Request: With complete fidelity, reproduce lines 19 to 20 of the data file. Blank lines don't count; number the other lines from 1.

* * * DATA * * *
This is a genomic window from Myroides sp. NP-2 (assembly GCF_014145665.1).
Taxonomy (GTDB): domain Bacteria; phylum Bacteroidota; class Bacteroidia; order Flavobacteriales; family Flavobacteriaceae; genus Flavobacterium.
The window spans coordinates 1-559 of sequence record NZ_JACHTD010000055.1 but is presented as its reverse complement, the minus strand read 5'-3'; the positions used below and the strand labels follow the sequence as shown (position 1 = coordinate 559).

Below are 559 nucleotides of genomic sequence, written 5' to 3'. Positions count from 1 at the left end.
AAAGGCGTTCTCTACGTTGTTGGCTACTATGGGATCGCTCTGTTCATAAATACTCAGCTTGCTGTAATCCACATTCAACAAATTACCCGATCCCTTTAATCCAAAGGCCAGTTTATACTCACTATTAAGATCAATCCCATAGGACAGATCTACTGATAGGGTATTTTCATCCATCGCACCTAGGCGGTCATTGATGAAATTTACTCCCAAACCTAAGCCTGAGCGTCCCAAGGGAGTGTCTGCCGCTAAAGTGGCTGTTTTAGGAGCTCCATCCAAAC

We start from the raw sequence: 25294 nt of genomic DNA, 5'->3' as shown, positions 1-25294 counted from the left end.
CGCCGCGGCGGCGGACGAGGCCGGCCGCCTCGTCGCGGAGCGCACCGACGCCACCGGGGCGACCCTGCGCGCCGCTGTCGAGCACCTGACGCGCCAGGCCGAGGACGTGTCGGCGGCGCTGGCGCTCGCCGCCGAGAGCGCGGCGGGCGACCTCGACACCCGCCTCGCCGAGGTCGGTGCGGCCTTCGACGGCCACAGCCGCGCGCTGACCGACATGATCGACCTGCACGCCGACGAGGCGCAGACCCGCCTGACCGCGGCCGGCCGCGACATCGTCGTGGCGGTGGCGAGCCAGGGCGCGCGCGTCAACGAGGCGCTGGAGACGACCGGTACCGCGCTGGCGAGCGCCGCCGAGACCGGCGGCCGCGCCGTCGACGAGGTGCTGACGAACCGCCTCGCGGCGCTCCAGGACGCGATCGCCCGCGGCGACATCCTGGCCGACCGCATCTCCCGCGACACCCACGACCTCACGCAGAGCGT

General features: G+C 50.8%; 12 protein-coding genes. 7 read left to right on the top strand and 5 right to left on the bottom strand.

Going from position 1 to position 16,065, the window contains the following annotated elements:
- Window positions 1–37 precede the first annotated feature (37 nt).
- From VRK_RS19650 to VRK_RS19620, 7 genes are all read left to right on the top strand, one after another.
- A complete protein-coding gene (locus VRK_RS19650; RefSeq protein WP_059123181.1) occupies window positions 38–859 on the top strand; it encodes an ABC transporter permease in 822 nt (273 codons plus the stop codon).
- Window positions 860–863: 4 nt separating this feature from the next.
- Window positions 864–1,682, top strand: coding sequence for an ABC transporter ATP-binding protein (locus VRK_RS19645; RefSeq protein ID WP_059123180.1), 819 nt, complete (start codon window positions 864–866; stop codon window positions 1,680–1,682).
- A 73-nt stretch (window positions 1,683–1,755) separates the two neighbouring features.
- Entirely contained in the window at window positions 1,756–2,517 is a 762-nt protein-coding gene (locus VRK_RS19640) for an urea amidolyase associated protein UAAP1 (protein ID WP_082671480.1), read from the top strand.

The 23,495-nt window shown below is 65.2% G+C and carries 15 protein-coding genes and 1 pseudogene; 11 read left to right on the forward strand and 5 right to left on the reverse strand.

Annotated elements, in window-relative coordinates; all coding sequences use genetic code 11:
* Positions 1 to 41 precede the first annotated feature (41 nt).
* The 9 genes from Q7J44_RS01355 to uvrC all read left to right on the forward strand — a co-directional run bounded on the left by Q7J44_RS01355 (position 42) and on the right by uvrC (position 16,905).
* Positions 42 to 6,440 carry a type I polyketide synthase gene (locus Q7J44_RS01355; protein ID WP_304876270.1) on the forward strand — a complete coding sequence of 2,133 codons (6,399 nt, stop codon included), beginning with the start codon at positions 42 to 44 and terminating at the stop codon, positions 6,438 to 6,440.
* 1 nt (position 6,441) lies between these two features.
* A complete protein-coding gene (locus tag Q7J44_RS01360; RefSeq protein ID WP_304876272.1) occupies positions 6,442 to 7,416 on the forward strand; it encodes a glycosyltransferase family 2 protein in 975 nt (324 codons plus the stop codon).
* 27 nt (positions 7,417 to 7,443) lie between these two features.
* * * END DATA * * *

* Positions 1 to 41 precede the first annotated feature (41 nt).
* The 9 genes from Q7J44_RS01355 to uvrC all read left to right on the forward strand — a co-directional run bounded on the left by Q7J44_RS01355 (position 42) and on the right by uvrC (position 16,905).